The ongoing dispute in Western Australia between would-be microbrewery developer Murray Burton and Cullen Wines might suggest that the relationship between wineries and small breweries in Australia is an uneasy one. Cullen, which ferments its wines using wild yeasts, is seeking to stop Burton’s microbrewery on the grounds that escaped beer yeasts will contaminate its grape ferments. Normally, however, wine is made from cultured yeasts, so this sort of trouble usually won’t arise. Wineries, in fact, have become the happy homes of many new microbreweries during the 25-or-so years that the latter have been popping up around the country.
Among the earliest Australian microbrewery developments was the Clarendon Brewing Company which kicked off in 1985 at the Norman’s Winery at Clarendon in South Australia. Today there are about a dozen microbreweries operating in conjunction with wineries across the country, not to mention the many entirely separate breweries which operate within the various tourist-rich wine-making regions.
One of the many places today at which beer-brewing is carried on harmoniously with wine-making at the same site is the Hickinbotham Brewery at Dromana on Victoria’s Mornington Peninsula. The family-owned Hickinbotham Winery has been in operation for more than twenty years, but beer-making is a recent addition, the first Hix beers having been launched early in 2008.
Hix beers were initially produced using a 32-litre homebrew-style arrangement, but the brewery has expanded greatly since then. It currently has a 1200-litre mash tun, though only a 600-litre boiler, so two boils are required to make each batch of beer. The vineyard manager, Cameron Turner, doubles as the brewer. Turner was an adept homebrewer before applying for his job at the winery. Knowing of his future employer’s interest in making beer, he took samples of his homebrew to the interview, and is sure that these aided his cause. Andrew Hickinbotham subsequently gave Cameron the additional job of running the brewery.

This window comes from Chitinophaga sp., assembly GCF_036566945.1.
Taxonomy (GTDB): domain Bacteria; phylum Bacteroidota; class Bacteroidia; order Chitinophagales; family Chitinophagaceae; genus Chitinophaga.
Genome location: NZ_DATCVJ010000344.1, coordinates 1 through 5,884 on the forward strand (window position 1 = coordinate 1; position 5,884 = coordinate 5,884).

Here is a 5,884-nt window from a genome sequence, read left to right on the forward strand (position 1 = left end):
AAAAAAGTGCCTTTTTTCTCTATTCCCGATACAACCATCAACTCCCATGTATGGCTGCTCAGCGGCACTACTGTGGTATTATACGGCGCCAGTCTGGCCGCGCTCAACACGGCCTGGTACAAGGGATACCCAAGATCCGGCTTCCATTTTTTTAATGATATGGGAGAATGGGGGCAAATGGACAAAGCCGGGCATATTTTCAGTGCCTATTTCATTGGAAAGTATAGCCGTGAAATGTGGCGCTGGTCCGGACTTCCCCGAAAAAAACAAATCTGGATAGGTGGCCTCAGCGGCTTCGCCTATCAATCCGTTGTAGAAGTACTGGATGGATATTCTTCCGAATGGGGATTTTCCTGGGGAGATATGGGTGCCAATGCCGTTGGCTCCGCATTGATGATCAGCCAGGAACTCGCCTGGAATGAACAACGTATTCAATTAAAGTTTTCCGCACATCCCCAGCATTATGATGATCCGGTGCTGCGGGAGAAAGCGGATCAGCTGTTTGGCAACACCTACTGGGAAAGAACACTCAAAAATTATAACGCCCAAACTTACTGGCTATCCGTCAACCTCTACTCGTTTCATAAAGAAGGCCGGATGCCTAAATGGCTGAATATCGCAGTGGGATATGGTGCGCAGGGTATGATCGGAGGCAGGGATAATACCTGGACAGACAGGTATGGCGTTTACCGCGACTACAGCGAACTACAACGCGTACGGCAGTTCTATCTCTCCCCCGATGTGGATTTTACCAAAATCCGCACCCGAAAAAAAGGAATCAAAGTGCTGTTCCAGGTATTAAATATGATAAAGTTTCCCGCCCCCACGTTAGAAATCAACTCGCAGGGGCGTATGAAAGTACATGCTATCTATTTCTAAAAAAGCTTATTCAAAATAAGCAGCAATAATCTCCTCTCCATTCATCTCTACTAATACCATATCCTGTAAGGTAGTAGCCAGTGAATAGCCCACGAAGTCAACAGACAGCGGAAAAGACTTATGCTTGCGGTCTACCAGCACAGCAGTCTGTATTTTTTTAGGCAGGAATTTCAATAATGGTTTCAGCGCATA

Most Hix beer is sold at the winery through the on-site restaurant, dispensed directly from 800-litre tanks through fonts at the bar. There are four standards—namely pilsener, pale ale, brown ale, and Irish stout—and various seasonal brews. Bottling is a new initiative, and is done by hand, using 750mL wine bottles. Only the Pilsener (pictured) is available in this form at this stage, but it is intended to bottle other Hix styles in the future. If you can’t easily get to Dromana, a mail-order facility is available.
194 Nepean Highway,
Dromana, Vic., 3936
ph. 03 5981 0355
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